The UK’s pension fund trade body has rejected changes proposed by the government in relation to trustees taking members’ views into account, saying they were “neither practical nor purposeful”.
Last month the Department for Work and Pensions (DWP) launched a consultation on proposed changes to the investment regulations for occupational pension schemes, which aimed to clear up confusion – stemming from the wording of the current rules – about trustees’ duties to consider environmental, social and corporate governance (ESG) matters in investment.
Responding to the consultation, which closed yesterday, the Pensions and Lifetime Savings Association (PLSA) said it supported the proposed clarification of the difference between ethical considerations and financially material ESG considerations, but that it did not support the proposed changes with respect to scheme members’ views.
“As currently presented, we think that the proposals in this area run the risk of causing greater confusion for trustees, raising false expectations among members and potentially reducing members’ willingness to engage with their pension savings,” said the PLSA.
The DWP proposed that trustees be required to set out the extent to which they take members’ views on non-financial matters into account when making investment decisions.
The PLSA said the government should drop the proposed changes and the Pensions Regulator should instead provide further guidance on what constituted best practice “on thinking about when to canvass member views”.
The desirability of any regulatory requirements could then be considered once evidence had been gathered to inform potential solutions to the challenges involved in taking member views into account, the PLSA said.
According to the association, the risk of misinterpretation and false expectations being raised among pension scheme members was despite the DWP’s consultation document making clear that trustees retain primacy on investment issues and the government’s commitment to getting this message across – including to the “surrounding press”.
Clarity needed on interaction with IORP II
The association also registered concerns about the proposals for trustees of defined contribution (DC) schemes to report on how they implemented their investment principles.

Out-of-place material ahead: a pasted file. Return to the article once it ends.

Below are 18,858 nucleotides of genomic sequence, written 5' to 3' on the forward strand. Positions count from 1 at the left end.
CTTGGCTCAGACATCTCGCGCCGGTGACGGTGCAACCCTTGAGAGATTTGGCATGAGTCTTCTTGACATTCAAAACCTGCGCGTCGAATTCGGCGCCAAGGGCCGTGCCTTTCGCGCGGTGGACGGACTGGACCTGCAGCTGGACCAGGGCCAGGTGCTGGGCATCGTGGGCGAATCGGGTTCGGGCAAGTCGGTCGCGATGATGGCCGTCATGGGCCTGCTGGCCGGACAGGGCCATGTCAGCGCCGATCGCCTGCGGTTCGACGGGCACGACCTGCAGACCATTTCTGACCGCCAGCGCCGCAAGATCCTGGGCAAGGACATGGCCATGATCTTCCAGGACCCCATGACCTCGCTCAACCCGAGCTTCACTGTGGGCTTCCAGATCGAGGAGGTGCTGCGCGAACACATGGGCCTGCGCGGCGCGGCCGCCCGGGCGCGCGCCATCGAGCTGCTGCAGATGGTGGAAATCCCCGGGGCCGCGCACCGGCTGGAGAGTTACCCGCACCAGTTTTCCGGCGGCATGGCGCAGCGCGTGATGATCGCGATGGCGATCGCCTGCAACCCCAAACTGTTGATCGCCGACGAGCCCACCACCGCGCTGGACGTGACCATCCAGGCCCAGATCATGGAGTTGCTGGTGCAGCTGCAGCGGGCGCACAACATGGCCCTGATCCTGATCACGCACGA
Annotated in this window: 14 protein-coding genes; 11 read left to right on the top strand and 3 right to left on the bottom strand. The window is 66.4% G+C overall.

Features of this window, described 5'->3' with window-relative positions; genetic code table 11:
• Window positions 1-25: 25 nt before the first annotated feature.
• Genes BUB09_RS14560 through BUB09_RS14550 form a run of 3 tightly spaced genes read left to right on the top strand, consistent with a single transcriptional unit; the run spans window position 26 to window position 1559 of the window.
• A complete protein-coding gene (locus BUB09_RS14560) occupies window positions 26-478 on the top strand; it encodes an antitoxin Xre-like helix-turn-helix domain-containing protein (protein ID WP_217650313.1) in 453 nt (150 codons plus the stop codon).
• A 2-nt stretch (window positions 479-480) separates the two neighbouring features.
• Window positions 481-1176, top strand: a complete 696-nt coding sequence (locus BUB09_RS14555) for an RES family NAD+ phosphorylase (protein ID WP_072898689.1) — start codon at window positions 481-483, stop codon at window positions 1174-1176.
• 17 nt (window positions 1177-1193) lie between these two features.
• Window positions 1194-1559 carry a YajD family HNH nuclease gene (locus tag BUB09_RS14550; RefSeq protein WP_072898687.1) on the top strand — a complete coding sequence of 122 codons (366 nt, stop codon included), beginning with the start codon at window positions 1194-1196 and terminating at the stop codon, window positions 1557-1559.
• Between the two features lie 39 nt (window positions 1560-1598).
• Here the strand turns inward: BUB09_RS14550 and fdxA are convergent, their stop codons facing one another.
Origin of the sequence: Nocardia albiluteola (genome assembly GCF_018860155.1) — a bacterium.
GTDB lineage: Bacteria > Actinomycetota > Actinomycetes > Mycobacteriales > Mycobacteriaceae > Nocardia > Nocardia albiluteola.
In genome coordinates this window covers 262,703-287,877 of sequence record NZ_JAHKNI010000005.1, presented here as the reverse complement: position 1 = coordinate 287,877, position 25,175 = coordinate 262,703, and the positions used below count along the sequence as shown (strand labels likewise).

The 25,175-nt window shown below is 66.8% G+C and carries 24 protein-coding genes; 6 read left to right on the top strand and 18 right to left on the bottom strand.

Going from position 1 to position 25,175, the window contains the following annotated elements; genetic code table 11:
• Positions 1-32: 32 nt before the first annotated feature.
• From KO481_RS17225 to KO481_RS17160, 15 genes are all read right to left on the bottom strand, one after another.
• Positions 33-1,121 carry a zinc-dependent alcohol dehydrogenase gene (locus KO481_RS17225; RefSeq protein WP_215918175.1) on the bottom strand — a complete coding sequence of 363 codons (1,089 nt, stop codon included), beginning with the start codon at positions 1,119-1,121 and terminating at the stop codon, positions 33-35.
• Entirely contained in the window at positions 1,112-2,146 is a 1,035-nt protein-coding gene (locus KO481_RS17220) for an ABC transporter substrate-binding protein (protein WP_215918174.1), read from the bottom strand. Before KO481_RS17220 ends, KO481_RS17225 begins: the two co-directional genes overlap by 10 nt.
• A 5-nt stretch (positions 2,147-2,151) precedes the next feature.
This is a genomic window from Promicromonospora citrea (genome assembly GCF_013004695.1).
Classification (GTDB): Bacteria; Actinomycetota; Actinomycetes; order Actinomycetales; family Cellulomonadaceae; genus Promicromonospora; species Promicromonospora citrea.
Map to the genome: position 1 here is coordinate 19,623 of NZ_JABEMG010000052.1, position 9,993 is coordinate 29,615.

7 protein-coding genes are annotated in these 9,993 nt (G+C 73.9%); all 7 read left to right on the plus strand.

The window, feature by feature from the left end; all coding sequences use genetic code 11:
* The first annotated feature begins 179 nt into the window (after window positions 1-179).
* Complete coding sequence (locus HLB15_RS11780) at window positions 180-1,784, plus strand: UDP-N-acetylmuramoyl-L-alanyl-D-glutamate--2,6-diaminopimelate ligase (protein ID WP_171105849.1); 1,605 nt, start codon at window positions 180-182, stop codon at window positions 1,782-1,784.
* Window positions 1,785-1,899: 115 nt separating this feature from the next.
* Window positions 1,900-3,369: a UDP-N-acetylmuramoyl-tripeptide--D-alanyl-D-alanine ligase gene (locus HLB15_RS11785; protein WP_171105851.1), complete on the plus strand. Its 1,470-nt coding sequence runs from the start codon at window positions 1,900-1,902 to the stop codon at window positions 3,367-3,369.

The PLSA warned that the costs of producing such a report, in particular for smaller schemes, would outweigh the limited benefits.
It also urged the government to explain to the industry how the proposed changes to the investment regulations align with new requirements for responsible investment placed on schemes by the new EU pension fund directive.
IORP II, as the legislation is known, must be implemented by member states by 13 January, two months before the UK is to leave the EU.
The PLSA also suggested that the DWP consider whether requirements for schemes to produce a statement of investment principles should be split for defined benefit and DC schemes.
Row over climate change reference
The PLSA also said it did not believe a reference to climate change specifically should be included in the new regulations.
The association said it was not helpful to pick out specific examples of ESG factors in the regulations themselves, as doing so might lead trustees to infer that it was the most important factor to consider when others may be more relevant to their portfolio.
Explicitly mentioning climate change also suggested it would always be material in all cases, when this may not be the case, the association said.
However, activist law firm ClientEarth hit back at the PLSA’s stance.
Alice Garton, a finance lawyer at ClientEarth, said: “Climate change must be on trustees’ agendas – too many pension professionals are still worryingly under-informed about the pressing portfolio risks it poses.
“The recent proposals from the DWP are a crucial step in making that happen and not a moment too soon. It would be hugely irresponsible to row back on this important development.”
In a statement ClientEarth acknowledged that the pension fund association’s response to the DWP consultation stated that “climate change poses a substantial risk to the business models of companies in nearly every sector, and the stability of the financial system”.
According to ClientEarth, the scale and systemic nature of the risks associated with climate change and the low carbon transition set climate change apart from other ESG factors.
The PLSA and ClientEarth co-published a report in 2017 to support trustees in integrating climate risk into investment decision-making.